Andy Kim was a bubblegum popstar. He covered the Ronettes "Baby I Love You" (abysmally), and I think a couple other Spector-style songs. He figured significantly in my preteen pop world, for about ten minutes.
posted by rodii at 6:07 AM on December 5, 2001


Who was Andy Kim? How about who IS Andy Kim? Only a singer...songerwriter.... hitmaker...timeless. (Those four word comprise the complete textual content of his website)

"Rock me gently, rock me slowly"
posted by luser at 6:09 AM on December 5, 2001


worst best-of I've bought: Adam Ant's Super Hits. It has three or four good songs, about the same as you'd expect on a regular album. "Antmusic," though, is still one of my favourite songs from that era.
posted by jmcnally at 6:23 AM on December 5, 2001


I must put in my vote for Classic Yes. It totally sucks. The whole reason I brought the thing was for Roundabout. And the version of Roundabout (at the time their biggest hit) is some crappy live version that pales in comparison to studio version.

A good greatest hits compilation I haven't seen mentioned yet is Duran Duran Greatest.
posted by internal at 6:32 AM on December 5, 2001


The thing about buying a compilation of Yes is that like a lot of prog rock of that genus, the band was devoted to nearly album-side-length cuts. It just doesn't seem suited to greatest-hits-ifying.

I would argue for a useful distinction between singles compilations and GH records. There are any number of bands -- not so much in the 70's but certainly in the 80's -- who were singles-oriented; Squeeze being a good example cited above. Singles bands collect well on one- or two-disc comps; or, rather, those compilations are likely to be widely regarded as satisfying. But an artist or band who really focuses on what used to be called the LP is going to seem arbitrarily chopped up by a "greatest hits."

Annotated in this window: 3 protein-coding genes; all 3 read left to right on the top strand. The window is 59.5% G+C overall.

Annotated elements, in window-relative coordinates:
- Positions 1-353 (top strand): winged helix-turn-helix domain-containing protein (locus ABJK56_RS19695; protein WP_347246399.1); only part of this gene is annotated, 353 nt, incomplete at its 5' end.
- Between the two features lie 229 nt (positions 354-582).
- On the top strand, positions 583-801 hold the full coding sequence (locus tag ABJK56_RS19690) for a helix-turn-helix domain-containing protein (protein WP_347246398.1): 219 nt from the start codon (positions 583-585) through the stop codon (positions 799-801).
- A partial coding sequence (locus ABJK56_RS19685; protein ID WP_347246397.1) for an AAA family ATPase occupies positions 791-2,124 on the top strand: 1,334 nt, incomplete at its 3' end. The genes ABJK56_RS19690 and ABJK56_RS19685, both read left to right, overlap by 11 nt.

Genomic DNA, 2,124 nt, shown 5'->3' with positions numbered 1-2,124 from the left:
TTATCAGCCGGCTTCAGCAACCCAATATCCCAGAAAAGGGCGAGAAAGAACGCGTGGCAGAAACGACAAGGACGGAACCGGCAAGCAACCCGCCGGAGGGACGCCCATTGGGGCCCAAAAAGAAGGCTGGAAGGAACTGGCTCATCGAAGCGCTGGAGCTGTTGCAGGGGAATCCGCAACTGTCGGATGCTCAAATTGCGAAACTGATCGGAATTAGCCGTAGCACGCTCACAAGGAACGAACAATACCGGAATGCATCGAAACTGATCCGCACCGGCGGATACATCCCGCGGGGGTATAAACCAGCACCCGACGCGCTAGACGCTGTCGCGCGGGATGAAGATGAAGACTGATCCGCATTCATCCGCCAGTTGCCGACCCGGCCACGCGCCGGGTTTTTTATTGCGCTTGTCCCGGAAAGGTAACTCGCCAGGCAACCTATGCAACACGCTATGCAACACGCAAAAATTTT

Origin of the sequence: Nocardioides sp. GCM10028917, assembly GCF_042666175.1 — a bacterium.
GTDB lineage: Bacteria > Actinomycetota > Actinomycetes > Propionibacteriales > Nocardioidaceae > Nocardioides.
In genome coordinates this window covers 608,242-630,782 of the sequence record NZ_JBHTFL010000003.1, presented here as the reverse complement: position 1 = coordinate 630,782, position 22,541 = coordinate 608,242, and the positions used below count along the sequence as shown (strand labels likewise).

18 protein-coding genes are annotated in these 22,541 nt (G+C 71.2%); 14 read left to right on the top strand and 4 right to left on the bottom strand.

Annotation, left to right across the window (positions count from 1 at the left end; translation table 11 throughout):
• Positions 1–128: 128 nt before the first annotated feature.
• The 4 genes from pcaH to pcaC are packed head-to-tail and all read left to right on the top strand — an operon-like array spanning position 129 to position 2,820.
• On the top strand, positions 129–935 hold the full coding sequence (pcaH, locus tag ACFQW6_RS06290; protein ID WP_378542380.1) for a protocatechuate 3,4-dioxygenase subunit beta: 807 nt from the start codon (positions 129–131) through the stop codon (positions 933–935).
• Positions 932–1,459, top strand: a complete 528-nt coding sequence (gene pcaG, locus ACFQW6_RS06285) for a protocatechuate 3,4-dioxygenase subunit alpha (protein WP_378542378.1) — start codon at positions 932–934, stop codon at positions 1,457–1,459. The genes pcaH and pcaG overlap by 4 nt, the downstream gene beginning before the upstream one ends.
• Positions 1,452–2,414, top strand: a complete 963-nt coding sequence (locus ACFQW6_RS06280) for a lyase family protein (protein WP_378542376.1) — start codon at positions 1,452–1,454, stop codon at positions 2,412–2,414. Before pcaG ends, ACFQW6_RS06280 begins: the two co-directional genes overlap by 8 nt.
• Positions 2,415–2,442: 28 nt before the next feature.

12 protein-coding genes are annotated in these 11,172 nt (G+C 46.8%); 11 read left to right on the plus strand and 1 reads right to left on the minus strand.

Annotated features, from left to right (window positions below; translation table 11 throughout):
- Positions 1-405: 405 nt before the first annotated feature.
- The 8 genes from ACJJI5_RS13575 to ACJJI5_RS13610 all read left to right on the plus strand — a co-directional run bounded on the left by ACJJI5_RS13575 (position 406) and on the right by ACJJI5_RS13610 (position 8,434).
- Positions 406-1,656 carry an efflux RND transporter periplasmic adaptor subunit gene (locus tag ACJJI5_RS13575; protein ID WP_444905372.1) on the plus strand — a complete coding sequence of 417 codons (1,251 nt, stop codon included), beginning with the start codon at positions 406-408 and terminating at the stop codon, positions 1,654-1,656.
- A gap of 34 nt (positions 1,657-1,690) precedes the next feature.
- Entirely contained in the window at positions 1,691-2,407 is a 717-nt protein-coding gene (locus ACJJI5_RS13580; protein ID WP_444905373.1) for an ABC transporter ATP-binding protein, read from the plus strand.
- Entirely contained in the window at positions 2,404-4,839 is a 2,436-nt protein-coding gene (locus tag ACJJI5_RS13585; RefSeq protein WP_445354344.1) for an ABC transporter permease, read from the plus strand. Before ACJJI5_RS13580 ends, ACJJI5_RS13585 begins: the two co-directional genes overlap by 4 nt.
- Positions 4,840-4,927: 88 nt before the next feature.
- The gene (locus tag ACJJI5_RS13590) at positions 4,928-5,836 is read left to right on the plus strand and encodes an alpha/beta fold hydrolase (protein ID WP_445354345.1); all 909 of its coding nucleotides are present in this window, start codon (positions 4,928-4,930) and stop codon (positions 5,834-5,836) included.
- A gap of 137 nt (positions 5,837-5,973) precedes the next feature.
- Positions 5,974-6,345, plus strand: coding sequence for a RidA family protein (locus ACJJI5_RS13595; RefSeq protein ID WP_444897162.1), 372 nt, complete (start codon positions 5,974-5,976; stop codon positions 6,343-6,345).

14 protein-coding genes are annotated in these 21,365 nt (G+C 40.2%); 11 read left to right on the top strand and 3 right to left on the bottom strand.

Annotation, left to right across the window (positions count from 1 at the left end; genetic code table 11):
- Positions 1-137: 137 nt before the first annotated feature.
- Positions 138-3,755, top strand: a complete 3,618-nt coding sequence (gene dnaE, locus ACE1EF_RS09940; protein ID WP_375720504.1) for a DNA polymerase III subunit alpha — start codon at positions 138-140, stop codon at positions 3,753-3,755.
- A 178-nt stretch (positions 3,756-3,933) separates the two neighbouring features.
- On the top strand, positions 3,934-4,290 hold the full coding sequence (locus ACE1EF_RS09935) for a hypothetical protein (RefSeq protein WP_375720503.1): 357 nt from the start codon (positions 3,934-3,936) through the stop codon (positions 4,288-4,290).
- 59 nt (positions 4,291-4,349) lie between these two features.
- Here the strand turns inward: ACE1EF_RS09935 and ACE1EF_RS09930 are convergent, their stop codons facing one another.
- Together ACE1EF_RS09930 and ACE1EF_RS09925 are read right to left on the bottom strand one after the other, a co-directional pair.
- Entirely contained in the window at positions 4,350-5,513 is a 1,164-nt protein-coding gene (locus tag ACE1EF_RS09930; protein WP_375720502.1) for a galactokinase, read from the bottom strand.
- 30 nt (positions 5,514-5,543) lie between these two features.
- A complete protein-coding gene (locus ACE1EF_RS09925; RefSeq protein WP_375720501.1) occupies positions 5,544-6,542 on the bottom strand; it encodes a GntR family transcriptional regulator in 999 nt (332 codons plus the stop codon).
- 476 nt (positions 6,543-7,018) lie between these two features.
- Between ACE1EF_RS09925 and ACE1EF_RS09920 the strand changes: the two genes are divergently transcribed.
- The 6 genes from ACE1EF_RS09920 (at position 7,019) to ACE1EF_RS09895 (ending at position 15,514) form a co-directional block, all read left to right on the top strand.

Of course, you still have to have enough singles to make it work...
posted by BT at 6:52 AM on December 5, 2001


Van Halen Greatest Hits Vol. 1 -- well over half of it is crap, including the new DLR songs which are unlistenable. Why? Van Halen certainly had way more than enough good songs to warrant a decent Greatest Hits compilation fer cryin' out loud! For this they kicked Sammy out? Oh the humanity....
posted by spilon at 6:57 AM on December 5, 2001


Whoa, luser, thanks for that Andy Kim site. Though...what a terrible site! But now I know (as I always suspected) that Andy was the voice of Archie on "Sugar, Sugar."

My stomach hurts.
posted by rodii at 7:09 AM on December 5, 2001


Seems like every time I participate in a music thread I have to bring up the king of all things ridiculous....

The Best of Pat Boone...enough said.
posted by Benway at 7:31 AM on December 5, 2001


How about the musicians who have SEVERAL different best-of collections? I could swear that there have been at least a dozen different Blondie compilations. Elvis Costello and the Moody Blues fall into this side category also.
posted by Ben Grimm at 7:36 AM on December 5, 2001


Can't forget about the sell-out Eagles and their two volume greatest hit collection. Disc one with 'some' of their hits minus hotel california, disc two with hotel california plus some b-sides. What a scam.

Their Greatest Hits 1971-1975 obviously was released before Hotel California even existed. As a side note, this is officially the best selling album of all time, surpassing Thriller a couple years ago.
posted by Ben Grimm at 7:40 AM on December 5, 2001


Two words: Steely Dan.
posted by brand-gnu at 7:51 AM on December 5, 2001


Worst greatest hits album? Any greatest hits album consisting of two or more discs.

Before I continue, let me make a distinction: I do not mean the sort of thing where someone puts out a greatest hits album, remains musically active, and several years later has enough hits for another and so puts out "Greatest Hits, vol. 2" or something like that. I have no problem with that.